Magical speed bumps which will generate ‘free’ energy are being trialled in London.
The ‘electro-kinetic road ramp’, a name which sounds like it should be preceded by ‘come and behold the amazing’ at a Victorian street fair, was developed by British inventor Peter Hughes. The weight of passing cars moves plates embedded in the road, and a series of Wallace-and-Gromit–esque levers, cams and axles spins a dynamo which creates electricity—for free!!
Now, as any self-respecting Key Stage 2 student knows, energy cannot be created or destroyed: someone must be paying for this lunch. Indeed, the first question of the Hughes Research FAQ asks ‘Doesn’t the ramp just steal pennies from our petrol tanks?’ Well, hopefully not, because the intended use of the device is in areas where cars should already by trying to slow down, like roundabout approaches, and thus the tiny theft is from wear on your brake pads. In this situation, the panels lie almost flat, and it’s apparently near-impossible to notice that you’re passing over one. An alternative configuration leaves a lump in the road, which would allow traffic calming and ‘free’ energy-grabbing simultaneously. The energy created can then be used to power local road signs, traffic lights or street lamps, or fed into the national grid if there is an excess.
Accordingly, the inventor has seemingly had plenty of interest from local councils. However, press coverage seems a little worryingly uncritical and, by extension, I am concerned that councils’ appraisals will be too. Am I being too cynical? As long as some critical thinking is employed when deciding where to site these generators, it can be no bad thing, right?
What is not obvious is how the true costs of these devices could be estimated. They are not cheap to buy, costing £20–50,000 depending on size—but Hughes claims that an electro-kinetic ramp in a busy spot will pay for itself in a few years, and presumably this trial will provide the definitive shoot-out between usable electricity generated and installation and maintenance costs.
The quantity which worries me more is the cost in wear on passing motor vehicles’ suspension, tyres and so on. These tiny quantities are difficult to measure, but the carbon cost of building and replacing new car parts is sufficiently vast that we should be worrying about it. I have not seen any research which addresses this, let alone demonstrates it one way or the other. It might even be that those used in the speed bump configuration would be less damaging than current solid concrete humps—but until someone works this out, it is irresponsible to proceed.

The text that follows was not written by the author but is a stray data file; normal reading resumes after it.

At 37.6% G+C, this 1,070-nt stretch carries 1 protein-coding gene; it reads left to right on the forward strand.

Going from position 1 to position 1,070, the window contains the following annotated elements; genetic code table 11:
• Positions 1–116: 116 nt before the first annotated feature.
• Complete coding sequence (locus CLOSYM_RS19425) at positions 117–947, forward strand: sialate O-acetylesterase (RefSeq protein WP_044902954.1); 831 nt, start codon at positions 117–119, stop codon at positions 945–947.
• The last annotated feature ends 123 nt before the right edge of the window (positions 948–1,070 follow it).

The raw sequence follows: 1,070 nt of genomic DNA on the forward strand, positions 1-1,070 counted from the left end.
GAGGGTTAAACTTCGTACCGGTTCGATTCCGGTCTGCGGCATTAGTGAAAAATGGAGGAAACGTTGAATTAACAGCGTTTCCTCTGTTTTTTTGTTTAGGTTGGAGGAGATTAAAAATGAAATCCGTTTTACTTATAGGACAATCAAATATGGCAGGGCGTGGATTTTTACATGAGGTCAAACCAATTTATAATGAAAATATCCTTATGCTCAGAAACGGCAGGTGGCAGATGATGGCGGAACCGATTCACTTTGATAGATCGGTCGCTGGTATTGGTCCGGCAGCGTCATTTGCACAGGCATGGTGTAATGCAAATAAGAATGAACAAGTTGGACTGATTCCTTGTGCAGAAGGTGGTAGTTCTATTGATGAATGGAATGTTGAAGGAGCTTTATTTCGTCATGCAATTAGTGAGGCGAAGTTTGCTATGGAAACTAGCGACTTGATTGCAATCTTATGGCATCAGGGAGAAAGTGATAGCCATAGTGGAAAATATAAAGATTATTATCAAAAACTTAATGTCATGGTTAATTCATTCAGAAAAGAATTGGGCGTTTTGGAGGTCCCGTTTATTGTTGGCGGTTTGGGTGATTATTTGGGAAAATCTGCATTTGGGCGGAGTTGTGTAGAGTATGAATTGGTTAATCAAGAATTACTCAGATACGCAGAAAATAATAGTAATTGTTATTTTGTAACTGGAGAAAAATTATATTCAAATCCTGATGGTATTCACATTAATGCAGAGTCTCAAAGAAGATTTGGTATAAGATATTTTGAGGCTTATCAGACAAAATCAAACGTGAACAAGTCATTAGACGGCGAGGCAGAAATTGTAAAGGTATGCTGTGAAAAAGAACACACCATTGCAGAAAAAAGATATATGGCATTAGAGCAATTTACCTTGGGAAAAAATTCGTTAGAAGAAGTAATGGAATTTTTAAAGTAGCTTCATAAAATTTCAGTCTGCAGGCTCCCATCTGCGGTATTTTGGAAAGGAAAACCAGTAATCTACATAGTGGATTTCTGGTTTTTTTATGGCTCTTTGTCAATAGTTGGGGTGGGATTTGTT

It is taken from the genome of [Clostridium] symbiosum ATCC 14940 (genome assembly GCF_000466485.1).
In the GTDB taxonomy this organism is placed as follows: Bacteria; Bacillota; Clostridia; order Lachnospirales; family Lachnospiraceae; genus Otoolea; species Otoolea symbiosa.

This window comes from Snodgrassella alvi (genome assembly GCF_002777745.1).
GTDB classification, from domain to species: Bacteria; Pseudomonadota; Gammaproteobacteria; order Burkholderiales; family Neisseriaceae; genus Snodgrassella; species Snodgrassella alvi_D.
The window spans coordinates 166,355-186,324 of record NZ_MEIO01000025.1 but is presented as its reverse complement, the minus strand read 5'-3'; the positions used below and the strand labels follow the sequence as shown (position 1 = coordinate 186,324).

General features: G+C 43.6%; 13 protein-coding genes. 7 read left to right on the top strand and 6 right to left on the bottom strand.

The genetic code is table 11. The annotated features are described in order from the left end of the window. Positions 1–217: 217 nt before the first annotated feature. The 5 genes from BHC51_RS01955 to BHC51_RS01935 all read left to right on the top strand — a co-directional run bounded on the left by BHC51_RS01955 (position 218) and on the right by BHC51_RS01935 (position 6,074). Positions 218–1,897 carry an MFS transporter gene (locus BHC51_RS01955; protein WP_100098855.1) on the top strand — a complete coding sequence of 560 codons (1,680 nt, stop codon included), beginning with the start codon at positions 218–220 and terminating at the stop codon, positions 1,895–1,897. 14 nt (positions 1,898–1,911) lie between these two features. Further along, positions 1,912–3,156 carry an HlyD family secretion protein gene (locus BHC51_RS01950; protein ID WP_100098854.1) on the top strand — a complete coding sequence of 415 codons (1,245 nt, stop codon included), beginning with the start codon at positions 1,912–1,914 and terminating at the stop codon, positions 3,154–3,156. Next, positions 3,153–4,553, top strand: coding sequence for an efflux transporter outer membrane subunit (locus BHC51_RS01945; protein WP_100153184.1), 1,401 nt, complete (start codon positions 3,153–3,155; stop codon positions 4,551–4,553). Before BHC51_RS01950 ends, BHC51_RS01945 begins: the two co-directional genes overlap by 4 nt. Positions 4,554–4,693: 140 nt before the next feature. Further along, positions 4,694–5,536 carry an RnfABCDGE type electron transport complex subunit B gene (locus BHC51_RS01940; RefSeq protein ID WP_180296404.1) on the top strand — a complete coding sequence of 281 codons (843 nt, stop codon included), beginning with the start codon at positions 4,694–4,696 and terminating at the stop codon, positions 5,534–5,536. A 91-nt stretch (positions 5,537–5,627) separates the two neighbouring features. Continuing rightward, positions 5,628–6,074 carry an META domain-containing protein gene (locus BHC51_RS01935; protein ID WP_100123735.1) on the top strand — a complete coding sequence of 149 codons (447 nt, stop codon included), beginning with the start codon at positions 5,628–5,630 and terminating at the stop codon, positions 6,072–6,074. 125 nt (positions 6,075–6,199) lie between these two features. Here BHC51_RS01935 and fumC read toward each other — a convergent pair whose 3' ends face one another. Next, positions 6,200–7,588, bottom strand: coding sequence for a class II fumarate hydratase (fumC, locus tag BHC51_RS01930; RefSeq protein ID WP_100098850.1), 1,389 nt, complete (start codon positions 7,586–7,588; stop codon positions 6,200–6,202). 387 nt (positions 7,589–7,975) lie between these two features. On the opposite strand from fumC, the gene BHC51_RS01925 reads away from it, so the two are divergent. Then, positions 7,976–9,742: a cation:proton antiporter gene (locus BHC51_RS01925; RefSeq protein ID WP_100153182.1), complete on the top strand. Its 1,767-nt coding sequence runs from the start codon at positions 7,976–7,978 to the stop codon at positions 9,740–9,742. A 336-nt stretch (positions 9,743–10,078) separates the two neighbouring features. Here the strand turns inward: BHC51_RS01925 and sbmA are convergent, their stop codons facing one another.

My supplementary, and more general, concern is the intrinsic appeal of this device, and others like it as reported in the media—there is an elegant rhetorical symmetry in cars’ wasted energy powering roadside paraphernalia. It adds to the sensation that we’re already doing enough for the environment—even better, we’re actually helping by driving cars, which are meant to be bad, right?!
What journalists, councillors and happy drivers forget is that this device is just a new and bizarre way of generating electricity. There is loads of ‘wasted’ energy waiting to be harnessed in nature, like sunlight or flowing water, which may be cheaper or easier to transform into electrical power.
That said, if the electro-kinetic road ramp genuinely does pay for itself and its upkeep in carbon as well as cash, we should get them out there as soon as possible. I just hope that someone is doing the sums, and that the media will provide us with a less simpering appraisal when they have.